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Caisteal Bharraich

Caisteal Bharraich is a dramatic and historically significant scheduled monument that sits high above the Kyle of Tongue in Sutherland. The exact date of the rectangular towers construction remains uncertain, but there is significant evidence suggesting the earliest possible construction date was around the first half of the 15th century. Later records show that surprisingly few alterations have been made since this time. However, during the winter of 2015 large sections of the monument suffered severe weather damage and GRAS was commissioned to stabilise and consolidate the ancient monument.

The project’s main objective was to improve accessibility, both physically and intellectually, as the building was both difficult to enter and underappreciated as a site of historic significance. The existing structure was made safe and an internal twisting metal stair was introduced to allow visitors to reach a new viewing platform that is largely concealed behind the existing walls. The platform replicates the views of the landscape that the building’s original occupants would have had, enabling visitors to better relate to the monument’s storied past.

The local community was involved throughout the restoration process, with their knowledge and enthusiasm being harnessed during community consultations. Various outreach activities were organised and aspects of the repairs were translated into teaching materials used by the local primary school. In addition, school children prepared letters, photographs, newspaper articles and drawings of local wildlife which were placed in a time capsule and ceremonially embedded into a rebuilt section of the wall. The school and community council participated in the official opening of Caisteal Bharraich in May 2018, which was undertaken by Fiona Hyslop, MSP and Cabinet Secretary for Culture, Tourism and External Affairs.

The iconic Caisteal Bharraich has now been opened up to a wider range of visitors, providing striking panoramic views from the new platform for all to enjoy. The project represents an example of renewed investment and regeneration in the area, which has secured the future of the monument and enhanced its benefits.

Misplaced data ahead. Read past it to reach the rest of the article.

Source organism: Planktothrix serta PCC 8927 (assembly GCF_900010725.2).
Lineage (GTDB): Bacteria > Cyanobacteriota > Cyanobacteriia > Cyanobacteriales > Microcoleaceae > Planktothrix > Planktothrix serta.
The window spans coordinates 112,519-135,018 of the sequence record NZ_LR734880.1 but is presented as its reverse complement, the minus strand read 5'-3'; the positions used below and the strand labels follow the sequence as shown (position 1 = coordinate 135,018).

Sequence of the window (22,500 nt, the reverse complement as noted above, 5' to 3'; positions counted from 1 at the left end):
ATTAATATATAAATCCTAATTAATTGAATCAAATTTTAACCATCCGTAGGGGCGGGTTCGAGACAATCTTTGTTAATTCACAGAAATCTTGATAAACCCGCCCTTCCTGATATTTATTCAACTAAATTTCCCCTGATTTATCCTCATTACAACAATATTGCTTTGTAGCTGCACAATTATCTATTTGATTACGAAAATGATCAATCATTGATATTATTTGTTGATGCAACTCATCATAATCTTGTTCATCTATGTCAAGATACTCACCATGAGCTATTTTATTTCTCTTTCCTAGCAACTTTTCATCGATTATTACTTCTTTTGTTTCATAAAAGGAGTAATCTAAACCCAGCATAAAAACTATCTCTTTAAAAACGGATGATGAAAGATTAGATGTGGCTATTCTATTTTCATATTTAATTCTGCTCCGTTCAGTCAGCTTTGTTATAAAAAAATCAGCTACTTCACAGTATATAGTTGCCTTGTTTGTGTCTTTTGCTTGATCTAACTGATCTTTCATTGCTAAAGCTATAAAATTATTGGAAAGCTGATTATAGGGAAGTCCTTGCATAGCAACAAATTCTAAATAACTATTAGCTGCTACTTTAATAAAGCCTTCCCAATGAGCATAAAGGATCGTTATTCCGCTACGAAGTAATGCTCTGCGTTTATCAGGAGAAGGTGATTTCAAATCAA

Sutherland, Scotland








2019 Civic Trust AABC Conservation Award

Project Lead

Zoë Alston

Structural Engineers

David Narro


CFA Archaeology

Architectural Assistant

Catriona Wright

Ecologists and Landscape Architects


Main Contractors

G Brown Stonemason Limited


Nicholas Groves-Raines

Caisteal Bharraich

Caisteal Bharraich Details


Internal stair leading to elevated viewing platform

1467 Caisteal Bharraih Site Plan

Caisteal Bharraich Site Plan

1467 Caisteal Bharraih Plan

Caisteal Bharraich Plan

1467 Caisteal Bharraih Section

Caisteal Bharraich Section

We are delighted that this nationally important site has been preserved for generations to come. The improved access to the castle also has wider public benefits. Whereas before, visitors could only access the ground level of the castle, they can now reach its upper levels and enjoy the spectacular views out over the surrounding landscape.

Nicki Hall, Senior Casework Officer, HES

Material Focus

  1. Steel
Our approach was to repair conservatively, without conjectural restoration, and to reuse original materials to maintain historical authenticity wherever possible. We carefully matched new repair materials from local sources to maximise compatibility and longevity, while reducing embodied energy.

Zoë Alston, Project Lead